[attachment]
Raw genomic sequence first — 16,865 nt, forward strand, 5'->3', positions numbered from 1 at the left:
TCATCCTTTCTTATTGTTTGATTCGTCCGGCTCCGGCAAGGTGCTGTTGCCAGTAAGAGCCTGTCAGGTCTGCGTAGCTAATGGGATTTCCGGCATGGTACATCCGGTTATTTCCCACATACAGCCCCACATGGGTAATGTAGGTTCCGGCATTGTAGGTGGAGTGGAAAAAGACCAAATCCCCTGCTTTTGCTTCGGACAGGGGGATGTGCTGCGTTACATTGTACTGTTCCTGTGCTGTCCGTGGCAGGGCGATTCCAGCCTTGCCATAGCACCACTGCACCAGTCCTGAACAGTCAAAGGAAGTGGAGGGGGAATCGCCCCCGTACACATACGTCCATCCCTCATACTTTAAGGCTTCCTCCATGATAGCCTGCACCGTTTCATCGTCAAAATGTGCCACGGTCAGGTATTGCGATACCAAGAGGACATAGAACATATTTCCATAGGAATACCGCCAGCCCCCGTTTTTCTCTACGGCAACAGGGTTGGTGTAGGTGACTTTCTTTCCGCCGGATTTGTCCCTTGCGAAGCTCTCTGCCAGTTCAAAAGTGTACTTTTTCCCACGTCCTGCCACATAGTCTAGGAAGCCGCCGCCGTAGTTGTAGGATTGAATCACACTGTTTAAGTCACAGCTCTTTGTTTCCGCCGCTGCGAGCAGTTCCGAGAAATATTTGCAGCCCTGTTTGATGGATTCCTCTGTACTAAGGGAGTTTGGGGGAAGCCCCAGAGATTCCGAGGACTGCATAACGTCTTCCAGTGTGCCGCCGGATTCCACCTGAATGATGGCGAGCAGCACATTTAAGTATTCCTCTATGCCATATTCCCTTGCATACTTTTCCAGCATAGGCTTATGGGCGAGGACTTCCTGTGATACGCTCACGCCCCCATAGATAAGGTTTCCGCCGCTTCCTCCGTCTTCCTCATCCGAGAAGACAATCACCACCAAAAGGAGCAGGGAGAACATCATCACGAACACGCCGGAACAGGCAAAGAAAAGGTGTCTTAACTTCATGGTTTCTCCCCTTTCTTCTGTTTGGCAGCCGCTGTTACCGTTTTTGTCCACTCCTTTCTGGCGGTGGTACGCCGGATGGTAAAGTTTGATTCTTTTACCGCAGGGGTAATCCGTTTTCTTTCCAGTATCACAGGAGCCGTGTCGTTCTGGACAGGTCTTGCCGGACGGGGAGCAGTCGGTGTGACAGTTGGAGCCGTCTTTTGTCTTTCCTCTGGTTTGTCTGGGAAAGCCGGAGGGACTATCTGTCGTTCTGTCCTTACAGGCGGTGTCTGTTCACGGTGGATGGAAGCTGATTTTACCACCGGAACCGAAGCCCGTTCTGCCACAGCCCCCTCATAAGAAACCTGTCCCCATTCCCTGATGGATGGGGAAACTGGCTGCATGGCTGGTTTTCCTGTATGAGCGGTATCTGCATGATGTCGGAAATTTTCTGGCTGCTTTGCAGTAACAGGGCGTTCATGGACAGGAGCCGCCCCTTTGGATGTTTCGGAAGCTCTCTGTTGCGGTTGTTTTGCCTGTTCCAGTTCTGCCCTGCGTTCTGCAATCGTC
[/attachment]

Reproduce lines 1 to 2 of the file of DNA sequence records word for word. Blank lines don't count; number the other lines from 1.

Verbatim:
Raw genomic sequence first — 16,865 nt, forward strand, 5'->3', positions numbered from 1 at the left:
TCATCCTTTCTTATTGTTTGATTCGTCCGGCTCCGGCAAGGTGCTGTTGCCAGTAAGAGCCTGTCAGGTCTGCGTAGCTAATGGGATTTCCGGCATGGTACATCCGGTTATTTCCCACATACAGCCCCACATGGGTAATGTAGGTTCCGGCATTGTAGGTGGAGTGGAAAAAGACCAAATCCCCTGCTTTTGCTTCGGACAGGGGGATGTGCTGCGTTACATTGTACTGTTCCTGTGCTGTCCGTGGCAGGGCGATTCCAGCCTTGCCATAGCACCACTGCACCAGTCCTGAACAGTCAAAGGAAGTGGAGGGGGAATCGCCCCCGTACACATACGTCCATCCCTCATACTTTAAGGCTTCCTCCATGATAGCCTGCACCGTTTCATCGTCAAAATGTGCCACGGTCAGGTATTGCGATACCAAGAGGACATAGAACATATTTCCATAGGAATACCGCCAGCCCCCGTTTTTCTCTACGGCAACAGGGTTGGTGTAGGTGACTTTCTTTCCGCCGGATTTGTCCCTTGCGAAGCTCTCTGCCAGTTCAAAAGTGTACTTTTTCCCACGTCCTGCCACATAGTCTAGGAAGCCGCCGCCGTAGTTGTAGGATTGAATCACACTGTTTAAGTCACAGCTCTTTGTTTCCGCCGCTGCGAGCAGTTCCGAGAAATATTTGCAGCCCTGTTTGATGGATTCCTCTGTACTAAGGGAGTTTGGGGGAAGCCCCAGAGATTCCGAGGACTGCATAACGTCTTCCAGTGTGCCGCCGGATTCCACCTGAATGATGGCGAGCAGCACATTTAAGTATTCCTCTATGCCATATTCCCTTGCATACTTTTCCAGCATAGGCTTATGGGCGAGGACTTCCTGTGATACGCTCACGCCCCCATAGATAAGGTTTCCGCCGCTTCCTCCGTCTTCCTCATCCGAGAAGACAATCACCACCAAAAGGAGCAGGGAGAACATCATCACGAACACGCCGGAACAGGCAAAGAAAAGGTGTCTTAACTTCATGGTTTCTCCCCTTTCTTCTGTTTGGCAGCCGCTGTTACCGTTTTTGTCCACTCCTTTCTGGCGGTGGTACGCCGGATGGTAAAGTTTGATTCTTTTACCGCAGGGGTAATCCGTTTTCTTTCCAGTATCACAGGAGCCGTGTCGTTCTGGACAGGTCTTGCCGGACGGGGAGCAGTCGGTGTGACAGTTGGAGCCGTCTTTTGTCTTTCCTCTGGTTTGTCTGGGAAAGCCGGAGGGACTATCTGTCGTTCTGTCCTTACAGGCGGTGTCTGTTCACGGTGGATGGAAGCTGATTTTACCACCGGAACCGAAGCCCGTTCTGCCACAGCCCCCTCATAAGAAACCTGTCCCCATTCCCTGATGGATGGGGAAACTGGCTGCATGGCTGGTTTTCCTGTATGAGCGGTATCTGCATGATGTCGGAAATTTTCTGGCTGCTTTGCAGTAACAGGGCGTTCATGGACAGGAGCCGCCCCTTTGGATGTTTCGGAAGCTCTCTGTTGCGGTTGTTTTGCCTGTTCCAGTTCTGCCCTGCGTTCTGCAATCGTC